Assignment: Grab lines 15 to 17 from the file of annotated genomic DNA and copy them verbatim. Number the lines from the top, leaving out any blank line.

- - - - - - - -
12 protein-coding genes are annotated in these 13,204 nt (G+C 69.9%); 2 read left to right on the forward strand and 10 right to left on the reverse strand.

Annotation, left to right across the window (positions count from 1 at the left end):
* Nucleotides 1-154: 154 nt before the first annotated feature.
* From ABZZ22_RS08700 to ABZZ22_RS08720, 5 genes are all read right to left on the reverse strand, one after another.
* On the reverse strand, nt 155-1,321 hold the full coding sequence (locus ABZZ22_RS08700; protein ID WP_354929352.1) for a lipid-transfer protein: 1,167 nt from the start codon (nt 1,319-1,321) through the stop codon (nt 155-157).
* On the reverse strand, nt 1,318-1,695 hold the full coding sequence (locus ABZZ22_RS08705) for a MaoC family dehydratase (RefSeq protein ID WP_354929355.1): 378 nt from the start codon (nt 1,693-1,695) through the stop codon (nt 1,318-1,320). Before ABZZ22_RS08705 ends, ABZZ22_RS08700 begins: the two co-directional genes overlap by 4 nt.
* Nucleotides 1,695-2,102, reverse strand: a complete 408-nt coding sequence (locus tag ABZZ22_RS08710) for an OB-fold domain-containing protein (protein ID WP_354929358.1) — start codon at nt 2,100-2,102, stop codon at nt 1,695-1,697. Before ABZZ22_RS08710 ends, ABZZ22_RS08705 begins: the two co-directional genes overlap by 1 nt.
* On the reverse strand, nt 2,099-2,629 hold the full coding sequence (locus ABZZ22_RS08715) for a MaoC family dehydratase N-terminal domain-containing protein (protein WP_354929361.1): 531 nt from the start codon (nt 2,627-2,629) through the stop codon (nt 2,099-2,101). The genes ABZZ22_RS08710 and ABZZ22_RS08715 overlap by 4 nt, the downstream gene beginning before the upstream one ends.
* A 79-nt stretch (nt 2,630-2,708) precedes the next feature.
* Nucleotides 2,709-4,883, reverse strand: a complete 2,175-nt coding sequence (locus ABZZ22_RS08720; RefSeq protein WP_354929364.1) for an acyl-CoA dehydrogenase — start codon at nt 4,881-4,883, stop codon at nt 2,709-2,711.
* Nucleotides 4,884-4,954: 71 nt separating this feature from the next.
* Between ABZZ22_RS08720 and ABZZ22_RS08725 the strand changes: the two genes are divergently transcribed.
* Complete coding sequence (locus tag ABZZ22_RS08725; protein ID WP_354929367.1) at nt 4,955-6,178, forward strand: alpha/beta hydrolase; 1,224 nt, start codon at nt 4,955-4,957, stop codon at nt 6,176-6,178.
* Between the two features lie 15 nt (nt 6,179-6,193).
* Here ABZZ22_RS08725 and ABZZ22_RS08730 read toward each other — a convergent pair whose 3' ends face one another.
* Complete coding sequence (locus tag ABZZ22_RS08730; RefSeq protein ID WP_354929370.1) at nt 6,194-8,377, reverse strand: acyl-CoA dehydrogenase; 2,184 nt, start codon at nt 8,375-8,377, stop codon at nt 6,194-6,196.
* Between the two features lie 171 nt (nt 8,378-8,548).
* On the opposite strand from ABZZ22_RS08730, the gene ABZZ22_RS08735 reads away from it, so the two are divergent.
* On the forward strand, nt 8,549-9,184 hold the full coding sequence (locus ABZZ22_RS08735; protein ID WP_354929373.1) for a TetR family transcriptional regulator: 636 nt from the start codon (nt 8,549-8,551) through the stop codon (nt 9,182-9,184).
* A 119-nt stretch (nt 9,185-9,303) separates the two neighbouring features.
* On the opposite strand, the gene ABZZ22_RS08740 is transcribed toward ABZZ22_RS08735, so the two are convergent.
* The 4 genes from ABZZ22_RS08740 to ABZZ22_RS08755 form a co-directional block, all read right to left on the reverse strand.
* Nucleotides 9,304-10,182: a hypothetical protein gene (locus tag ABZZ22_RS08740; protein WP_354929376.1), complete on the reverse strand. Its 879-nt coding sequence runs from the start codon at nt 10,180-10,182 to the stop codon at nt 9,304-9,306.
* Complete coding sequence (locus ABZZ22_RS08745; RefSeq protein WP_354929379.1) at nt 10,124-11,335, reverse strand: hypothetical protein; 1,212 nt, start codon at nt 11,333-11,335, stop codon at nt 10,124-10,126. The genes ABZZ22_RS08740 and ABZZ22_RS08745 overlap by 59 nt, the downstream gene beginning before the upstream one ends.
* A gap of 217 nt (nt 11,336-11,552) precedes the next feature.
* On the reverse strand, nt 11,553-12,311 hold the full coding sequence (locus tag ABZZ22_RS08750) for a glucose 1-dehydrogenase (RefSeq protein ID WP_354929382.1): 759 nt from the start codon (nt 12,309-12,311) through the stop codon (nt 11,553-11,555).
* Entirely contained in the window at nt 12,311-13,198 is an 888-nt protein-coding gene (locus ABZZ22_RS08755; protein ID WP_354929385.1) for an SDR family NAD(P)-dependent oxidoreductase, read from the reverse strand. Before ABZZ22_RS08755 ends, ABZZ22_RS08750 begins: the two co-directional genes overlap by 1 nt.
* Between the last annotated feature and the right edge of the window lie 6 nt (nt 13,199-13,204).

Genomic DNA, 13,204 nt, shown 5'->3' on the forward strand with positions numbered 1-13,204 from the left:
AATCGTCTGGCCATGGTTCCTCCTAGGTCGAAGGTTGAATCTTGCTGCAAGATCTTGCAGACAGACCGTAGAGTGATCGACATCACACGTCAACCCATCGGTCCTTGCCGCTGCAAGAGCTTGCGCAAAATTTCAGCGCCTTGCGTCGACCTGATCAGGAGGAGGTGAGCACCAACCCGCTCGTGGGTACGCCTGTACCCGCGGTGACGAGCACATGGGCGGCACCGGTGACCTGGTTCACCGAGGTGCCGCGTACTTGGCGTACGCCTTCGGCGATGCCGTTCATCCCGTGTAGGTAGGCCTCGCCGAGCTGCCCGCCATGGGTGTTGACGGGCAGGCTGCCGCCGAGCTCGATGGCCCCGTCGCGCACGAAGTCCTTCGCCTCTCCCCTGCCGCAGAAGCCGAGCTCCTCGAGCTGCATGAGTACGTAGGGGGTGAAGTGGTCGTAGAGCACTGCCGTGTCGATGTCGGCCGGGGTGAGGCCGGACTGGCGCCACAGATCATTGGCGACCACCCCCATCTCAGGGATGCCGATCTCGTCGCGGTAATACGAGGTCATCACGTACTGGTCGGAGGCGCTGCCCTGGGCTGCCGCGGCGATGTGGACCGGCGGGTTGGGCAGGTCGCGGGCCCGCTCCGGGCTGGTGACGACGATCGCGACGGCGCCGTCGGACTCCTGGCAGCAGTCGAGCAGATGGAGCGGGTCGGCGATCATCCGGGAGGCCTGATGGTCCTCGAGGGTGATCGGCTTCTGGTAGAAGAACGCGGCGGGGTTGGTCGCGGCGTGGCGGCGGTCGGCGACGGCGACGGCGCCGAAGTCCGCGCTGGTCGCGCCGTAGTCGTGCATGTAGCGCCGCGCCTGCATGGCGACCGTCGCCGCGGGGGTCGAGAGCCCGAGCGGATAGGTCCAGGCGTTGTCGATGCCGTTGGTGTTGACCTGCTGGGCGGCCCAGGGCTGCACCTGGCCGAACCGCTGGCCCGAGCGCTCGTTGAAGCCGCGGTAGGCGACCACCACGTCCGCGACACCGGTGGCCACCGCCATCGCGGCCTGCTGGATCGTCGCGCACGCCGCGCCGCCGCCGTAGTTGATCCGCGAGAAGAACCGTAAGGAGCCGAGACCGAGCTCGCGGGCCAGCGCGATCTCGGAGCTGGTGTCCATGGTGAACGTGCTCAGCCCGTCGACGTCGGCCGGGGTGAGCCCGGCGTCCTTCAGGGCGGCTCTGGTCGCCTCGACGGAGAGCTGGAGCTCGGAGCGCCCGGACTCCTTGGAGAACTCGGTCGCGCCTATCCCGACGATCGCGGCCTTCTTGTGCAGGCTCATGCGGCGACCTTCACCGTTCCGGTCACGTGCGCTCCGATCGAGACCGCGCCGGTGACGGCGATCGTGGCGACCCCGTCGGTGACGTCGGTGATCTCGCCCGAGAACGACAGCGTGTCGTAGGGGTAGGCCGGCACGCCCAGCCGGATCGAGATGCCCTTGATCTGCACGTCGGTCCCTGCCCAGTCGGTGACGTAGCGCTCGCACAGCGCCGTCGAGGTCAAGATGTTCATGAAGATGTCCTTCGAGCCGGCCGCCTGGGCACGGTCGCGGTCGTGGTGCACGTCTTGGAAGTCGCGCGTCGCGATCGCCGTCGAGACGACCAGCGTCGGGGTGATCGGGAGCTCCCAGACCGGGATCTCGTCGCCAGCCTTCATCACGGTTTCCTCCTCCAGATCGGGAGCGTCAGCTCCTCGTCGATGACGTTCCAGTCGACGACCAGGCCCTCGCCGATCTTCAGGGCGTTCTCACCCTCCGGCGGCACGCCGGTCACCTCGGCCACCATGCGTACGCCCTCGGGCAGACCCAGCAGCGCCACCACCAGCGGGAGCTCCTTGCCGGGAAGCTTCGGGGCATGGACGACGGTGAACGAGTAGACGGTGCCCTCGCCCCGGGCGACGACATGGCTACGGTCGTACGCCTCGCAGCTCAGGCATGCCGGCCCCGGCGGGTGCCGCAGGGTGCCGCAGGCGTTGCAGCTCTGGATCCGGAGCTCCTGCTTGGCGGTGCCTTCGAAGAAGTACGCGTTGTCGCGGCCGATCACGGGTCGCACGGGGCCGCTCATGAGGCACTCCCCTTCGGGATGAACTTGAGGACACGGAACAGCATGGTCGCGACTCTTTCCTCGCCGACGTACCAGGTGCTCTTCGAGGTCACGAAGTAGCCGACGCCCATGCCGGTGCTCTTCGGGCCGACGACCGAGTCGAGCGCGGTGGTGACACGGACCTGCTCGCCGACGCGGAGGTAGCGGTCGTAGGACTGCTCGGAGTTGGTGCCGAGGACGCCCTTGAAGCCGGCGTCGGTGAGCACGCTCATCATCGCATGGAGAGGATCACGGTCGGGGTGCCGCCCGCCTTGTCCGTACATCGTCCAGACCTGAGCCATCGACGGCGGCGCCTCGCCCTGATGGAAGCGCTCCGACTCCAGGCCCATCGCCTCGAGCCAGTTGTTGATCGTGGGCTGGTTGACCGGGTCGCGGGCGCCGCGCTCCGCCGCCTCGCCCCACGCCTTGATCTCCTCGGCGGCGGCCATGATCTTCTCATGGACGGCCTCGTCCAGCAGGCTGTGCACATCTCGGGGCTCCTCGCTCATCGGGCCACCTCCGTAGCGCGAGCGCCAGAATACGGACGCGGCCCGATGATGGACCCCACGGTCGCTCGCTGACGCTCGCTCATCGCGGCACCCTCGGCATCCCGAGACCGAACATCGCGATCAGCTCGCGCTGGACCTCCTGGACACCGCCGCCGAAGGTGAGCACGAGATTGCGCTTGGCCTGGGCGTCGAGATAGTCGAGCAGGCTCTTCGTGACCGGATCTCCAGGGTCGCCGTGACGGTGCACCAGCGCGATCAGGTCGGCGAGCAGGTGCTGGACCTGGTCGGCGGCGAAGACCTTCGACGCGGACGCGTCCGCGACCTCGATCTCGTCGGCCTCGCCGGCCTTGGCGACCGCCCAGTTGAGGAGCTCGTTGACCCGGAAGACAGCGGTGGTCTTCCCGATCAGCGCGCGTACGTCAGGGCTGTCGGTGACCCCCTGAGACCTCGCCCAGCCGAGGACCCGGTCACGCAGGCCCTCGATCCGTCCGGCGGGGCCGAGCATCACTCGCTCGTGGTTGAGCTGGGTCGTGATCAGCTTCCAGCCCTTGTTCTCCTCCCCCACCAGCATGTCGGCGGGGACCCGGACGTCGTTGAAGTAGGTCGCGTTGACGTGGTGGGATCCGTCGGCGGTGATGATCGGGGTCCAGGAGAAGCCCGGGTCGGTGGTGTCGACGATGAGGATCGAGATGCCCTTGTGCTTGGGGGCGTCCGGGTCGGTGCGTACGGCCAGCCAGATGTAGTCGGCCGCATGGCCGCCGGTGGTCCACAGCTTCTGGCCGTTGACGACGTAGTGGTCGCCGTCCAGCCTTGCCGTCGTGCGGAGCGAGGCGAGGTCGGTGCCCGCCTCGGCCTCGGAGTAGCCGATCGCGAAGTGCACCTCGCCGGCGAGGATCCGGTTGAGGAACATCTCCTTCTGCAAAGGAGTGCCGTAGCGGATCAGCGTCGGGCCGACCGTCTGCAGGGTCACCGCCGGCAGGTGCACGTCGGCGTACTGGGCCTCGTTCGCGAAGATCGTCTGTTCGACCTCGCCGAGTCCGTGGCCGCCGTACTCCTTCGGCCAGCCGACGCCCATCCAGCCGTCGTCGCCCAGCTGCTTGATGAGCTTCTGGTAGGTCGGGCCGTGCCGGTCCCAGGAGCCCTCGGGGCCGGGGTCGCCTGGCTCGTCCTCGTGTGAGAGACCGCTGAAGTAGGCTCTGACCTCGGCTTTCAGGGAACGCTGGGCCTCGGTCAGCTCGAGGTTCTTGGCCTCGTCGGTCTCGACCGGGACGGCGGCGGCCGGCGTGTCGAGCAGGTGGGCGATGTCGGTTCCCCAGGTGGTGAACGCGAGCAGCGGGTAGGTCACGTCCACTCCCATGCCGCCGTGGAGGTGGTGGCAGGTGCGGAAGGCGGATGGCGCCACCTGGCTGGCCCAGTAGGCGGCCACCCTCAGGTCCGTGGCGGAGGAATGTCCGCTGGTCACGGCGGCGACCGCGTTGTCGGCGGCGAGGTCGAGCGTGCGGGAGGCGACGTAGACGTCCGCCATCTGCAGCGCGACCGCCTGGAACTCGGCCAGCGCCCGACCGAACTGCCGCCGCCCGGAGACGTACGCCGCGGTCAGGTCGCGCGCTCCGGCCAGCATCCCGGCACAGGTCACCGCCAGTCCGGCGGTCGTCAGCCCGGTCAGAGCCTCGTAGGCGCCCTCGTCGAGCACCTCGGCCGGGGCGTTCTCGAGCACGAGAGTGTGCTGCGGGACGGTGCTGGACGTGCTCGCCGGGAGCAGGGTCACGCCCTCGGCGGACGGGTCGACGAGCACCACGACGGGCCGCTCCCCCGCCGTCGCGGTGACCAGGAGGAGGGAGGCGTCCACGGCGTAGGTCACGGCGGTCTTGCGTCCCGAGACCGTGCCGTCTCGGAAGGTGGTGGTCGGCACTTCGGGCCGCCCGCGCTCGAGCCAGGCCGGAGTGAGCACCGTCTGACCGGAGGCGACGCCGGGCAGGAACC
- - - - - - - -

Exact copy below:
* Here ABZZ22_RS08725 and ABZZ22_RS08730 read toward each other — a convergent pair whose 3' ends face one another.
* Complete coding sequence (locus tag ABZZ22_RS08730; RefSeq protein ID WP_354929370.1) at nt 6,194-8,377, reverse strand: acyl-CoA dehydrogenase; 2,184 nt, start codon at nt 8,375-8,377, stop codon at nt 6,194-6,196.
* Between the two features lie 171 nt (nt 8,378-8,548).